151. Arrochar to Lochgoilhead

Today it was back to Scotland for a two-day trip continuing around the Clyde Sea Lochs. Todays walk would be different in that I intended to include some of the higher mountains between Arrochar and Lochgoilhead. The reason behind this was that in 2012 I completed the Corbetts (hills between 2500 to 3000 ft), but unfortunately the “meddlars” re-surveyed the Graham – Cnoc Coinnich (hills between 2000 to 2500 ft) and the result of the survey was that Cnoc Coinnich was indeed now classified as a Corbett and I hadn’t climbed it. I had therefore decided that I would climb Cnoc Coinnich and Ben Reithe when I walked from Arrochar to Lochgoilhead. I had not climbed any mountain above 300m for some 2 years so I was looking forward to this. I finally got a small weather window so off I went.

Looking down Loch Long from Arrochar – with wooden carving and mountains on right yet to climb
Near Forestry Commission car park on The Dukes Path
Hills to the north with The Brack in the foreground and The Arrochar Alps behind

As I parked up in Lochgoilhead I could see that no hills had any snow on them at all, including the ones I intended to climb. So I discarded my ice axe and crampons and caught the 09:00 #302 bus to Arrochar. At Arrochar I set off immediately walking back down the busy and noisy A83. There is a footpath along the main road all the way  to Ardgartan where I took a woodland path that ran alongside the main road for 400m until I came to a small wooden footbridge that took me over the small burn. I emerged onto the minor public road that rose to a Forestry Commission car park at about 130m at the foot of Glen Coilessan. Since Ardgartan I had also been walking along The Cowal Way which climbs over the bealach between Cnoc Coinnich and The Brack, before dropping down into Lochgoilhead. Besides forming the Cowal Way, the access road continues around this peninsula, albeit as a cycle-track. I notice on the signage that it is referred to as The Dukes Path and I will join up with it again later on in the afternoon.

Looking back down to Arrochar and Loch Long with Loch Lomond and Ben Lomond in the distance
Looking south into the blinding sun with Ben Reithe and The Saddle in the foreground and the Roseneath Peninsula just visible in the distance
The steep descent off Cnoc Coinnich
Looking back towards Ben Reithe

At the bealach I make my way up steepening slopes to gain the ridge line of Cnoc Coinnich. Although the sun has been out since I started walking this morning it was only now that I was walking directly into it, and it was blinding! At the summit of Cnoc Coinnich it restricted my view to the south as well as trying to take any decent photos. However, there were terrific views still to the north and west, with the Arrochar Alps and hills of the Cowal peninsula standing out in particular. I could also make out to the south the Roseneath peninsula, The Gare Loch, Loch Long and Loch Goil stretching into the distance and into the Firth of Clyde. Unfortunately my ‘cheapo’ camera and the aspect of the sun could not do the view from this hill full justice, so if you want to see  much clearer views in their splendour then follow the link below to Trekpete’s TR of his visit to the area in 2013:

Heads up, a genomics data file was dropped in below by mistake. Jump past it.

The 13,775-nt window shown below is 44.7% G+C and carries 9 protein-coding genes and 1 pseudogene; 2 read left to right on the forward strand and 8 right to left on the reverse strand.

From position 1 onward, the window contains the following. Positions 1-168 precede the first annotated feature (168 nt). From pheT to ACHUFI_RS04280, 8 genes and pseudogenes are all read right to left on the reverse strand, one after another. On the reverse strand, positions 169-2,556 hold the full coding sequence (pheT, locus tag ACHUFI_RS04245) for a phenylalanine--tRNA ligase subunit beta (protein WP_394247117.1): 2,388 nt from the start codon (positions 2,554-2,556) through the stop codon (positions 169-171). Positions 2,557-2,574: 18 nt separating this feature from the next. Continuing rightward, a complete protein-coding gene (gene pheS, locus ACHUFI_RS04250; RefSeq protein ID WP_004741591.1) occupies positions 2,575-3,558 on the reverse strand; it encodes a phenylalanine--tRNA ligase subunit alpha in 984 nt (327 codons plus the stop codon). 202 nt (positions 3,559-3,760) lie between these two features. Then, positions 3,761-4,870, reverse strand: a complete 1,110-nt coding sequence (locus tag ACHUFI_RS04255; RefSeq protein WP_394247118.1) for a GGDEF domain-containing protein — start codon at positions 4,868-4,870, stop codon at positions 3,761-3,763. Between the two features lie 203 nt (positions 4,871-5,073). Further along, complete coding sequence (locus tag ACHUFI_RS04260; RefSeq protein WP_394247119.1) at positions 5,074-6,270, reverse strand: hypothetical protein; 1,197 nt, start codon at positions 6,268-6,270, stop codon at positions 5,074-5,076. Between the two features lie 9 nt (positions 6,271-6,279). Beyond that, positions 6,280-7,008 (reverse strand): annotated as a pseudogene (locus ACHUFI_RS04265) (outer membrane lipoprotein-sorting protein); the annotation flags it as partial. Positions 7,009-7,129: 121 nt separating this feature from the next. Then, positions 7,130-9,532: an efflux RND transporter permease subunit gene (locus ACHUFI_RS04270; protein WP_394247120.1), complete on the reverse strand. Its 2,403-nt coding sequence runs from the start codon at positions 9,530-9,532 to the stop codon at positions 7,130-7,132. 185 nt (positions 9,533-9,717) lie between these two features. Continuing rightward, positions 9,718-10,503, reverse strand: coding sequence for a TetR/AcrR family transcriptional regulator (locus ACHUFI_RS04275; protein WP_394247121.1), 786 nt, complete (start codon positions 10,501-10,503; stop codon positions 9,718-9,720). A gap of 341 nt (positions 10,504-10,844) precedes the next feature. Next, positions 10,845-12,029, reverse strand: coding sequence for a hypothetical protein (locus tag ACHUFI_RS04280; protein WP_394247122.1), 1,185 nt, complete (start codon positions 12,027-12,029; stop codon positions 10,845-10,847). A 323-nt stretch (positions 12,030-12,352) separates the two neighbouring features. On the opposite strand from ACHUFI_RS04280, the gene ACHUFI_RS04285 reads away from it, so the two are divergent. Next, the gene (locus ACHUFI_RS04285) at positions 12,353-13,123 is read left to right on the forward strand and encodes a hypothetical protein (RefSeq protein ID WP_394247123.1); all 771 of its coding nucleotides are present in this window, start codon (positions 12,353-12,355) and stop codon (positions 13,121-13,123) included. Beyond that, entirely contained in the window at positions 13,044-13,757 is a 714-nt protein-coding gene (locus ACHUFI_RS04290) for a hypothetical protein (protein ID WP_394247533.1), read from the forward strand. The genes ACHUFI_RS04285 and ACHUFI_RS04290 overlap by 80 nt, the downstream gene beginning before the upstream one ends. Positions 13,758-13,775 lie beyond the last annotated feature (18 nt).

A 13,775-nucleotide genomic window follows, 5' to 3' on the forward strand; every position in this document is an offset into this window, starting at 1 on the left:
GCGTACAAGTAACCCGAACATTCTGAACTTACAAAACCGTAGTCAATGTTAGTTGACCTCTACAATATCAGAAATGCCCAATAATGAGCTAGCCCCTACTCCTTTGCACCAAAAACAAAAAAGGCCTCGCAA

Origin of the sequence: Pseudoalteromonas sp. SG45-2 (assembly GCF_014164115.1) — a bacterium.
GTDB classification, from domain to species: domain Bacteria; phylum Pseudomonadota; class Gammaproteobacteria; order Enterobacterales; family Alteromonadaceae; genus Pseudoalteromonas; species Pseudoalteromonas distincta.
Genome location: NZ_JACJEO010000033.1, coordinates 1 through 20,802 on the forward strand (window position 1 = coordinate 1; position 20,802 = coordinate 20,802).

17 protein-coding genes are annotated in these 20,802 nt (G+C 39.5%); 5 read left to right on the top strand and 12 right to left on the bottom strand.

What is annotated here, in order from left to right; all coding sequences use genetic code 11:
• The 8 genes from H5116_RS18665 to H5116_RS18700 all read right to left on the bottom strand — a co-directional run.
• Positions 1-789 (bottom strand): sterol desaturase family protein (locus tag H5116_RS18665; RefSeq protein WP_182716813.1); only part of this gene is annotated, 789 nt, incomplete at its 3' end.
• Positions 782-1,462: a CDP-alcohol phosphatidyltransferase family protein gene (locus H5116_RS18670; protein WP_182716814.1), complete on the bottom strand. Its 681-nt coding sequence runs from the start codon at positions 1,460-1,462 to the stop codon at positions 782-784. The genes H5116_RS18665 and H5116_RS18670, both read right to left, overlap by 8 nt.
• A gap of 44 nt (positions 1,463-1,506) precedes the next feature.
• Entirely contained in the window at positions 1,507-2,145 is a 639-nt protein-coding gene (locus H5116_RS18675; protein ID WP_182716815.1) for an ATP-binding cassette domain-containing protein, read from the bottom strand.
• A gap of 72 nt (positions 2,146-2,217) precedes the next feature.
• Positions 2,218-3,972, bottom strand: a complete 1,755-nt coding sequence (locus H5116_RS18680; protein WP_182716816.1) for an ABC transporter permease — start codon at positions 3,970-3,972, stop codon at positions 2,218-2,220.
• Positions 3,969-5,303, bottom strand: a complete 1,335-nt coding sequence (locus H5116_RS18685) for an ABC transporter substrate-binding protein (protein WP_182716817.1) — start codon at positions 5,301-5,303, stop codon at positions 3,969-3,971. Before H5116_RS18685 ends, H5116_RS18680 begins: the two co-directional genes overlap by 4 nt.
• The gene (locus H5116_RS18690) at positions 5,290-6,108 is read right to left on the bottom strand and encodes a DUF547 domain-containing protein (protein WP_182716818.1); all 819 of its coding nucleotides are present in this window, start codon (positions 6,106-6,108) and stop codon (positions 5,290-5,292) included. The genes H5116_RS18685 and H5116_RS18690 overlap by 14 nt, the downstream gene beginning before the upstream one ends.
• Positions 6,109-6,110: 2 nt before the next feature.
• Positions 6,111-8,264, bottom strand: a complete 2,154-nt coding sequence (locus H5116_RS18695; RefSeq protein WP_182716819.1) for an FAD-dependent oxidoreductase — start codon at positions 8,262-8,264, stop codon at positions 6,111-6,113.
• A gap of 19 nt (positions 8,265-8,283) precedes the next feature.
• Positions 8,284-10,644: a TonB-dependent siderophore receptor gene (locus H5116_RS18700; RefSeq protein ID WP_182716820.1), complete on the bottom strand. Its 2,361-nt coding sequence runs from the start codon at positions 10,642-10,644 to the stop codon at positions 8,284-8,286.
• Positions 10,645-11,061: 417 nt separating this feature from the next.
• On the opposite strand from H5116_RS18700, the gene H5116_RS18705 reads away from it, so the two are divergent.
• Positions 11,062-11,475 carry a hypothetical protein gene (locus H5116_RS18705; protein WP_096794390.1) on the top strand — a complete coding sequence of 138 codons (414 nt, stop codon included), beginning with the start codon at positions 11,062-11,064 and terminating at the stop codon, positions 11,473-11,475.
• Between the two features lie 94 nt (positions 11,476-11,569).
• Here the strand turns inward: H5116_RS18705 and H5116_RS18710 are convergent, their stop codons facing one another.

It had taken me almost  3 hours of walking since Arrochar to reach the summit of Cnoc Coinnich and I must have stopped about 10 times to catch my breath, yes walking uphill takes more out of you. After negotiating the steep descent off Cnoc Coinnich I now had almost 2 miles along hummocky, boggy terrain towards my next objective Ben Reithe. Although lower than Cnoc Coinnich, Ben Reithe still had magnificent views, particularly to the south, although I had to squint with the blinding sun. Like Cnoc Coinnich, Ben Reithe had a steep descent on its southern limb, which required care to navigate around the small crags here and there.

Corran Lochan

My next objective was The Saddle, which was lower still, but this time I was heading towards its eastern flank to pick up an ATV track which would descend down to the Dukes Path. I managed to locate the ATV track and 15 minutes later I arrived back on the Dukes Path. Most of the forestry roads I had been walking on during the day had been recently upgraded, a prelude to a probable commencement of forest operations. After a mile the Dukes Path arrived at the upland loch of Corran Lochan, a delightfully secluded loch below Clach Bheinn. Here the path turned north, as the sun began to disappear below the neighbouring hills.

Approaching Lochgoilhead late afternoon

I continued along the path until I crossed the Stuckbeg Burn, where I met a local gentleman who was out from Lochgoilhead on a late afternoon stroll. He suggested that I descend down the Stuckbeg Burn path to join the main forest road back to Lochgoilhead. By the time I reached Lochgoilhead the sun had long since disappeared below the hills of Cowal. I now had the long drive around to Dunoon where I was staying for the next two nights. The walk had taken 6.75hrs.

NB: I also publish all my Scottish Blog entries on the excellent Scottish Hills website, I use the same narrative, but larger photos and a few extra ones. They can be found here:


Distance today =   18 miles
Total distance =    2520 miles



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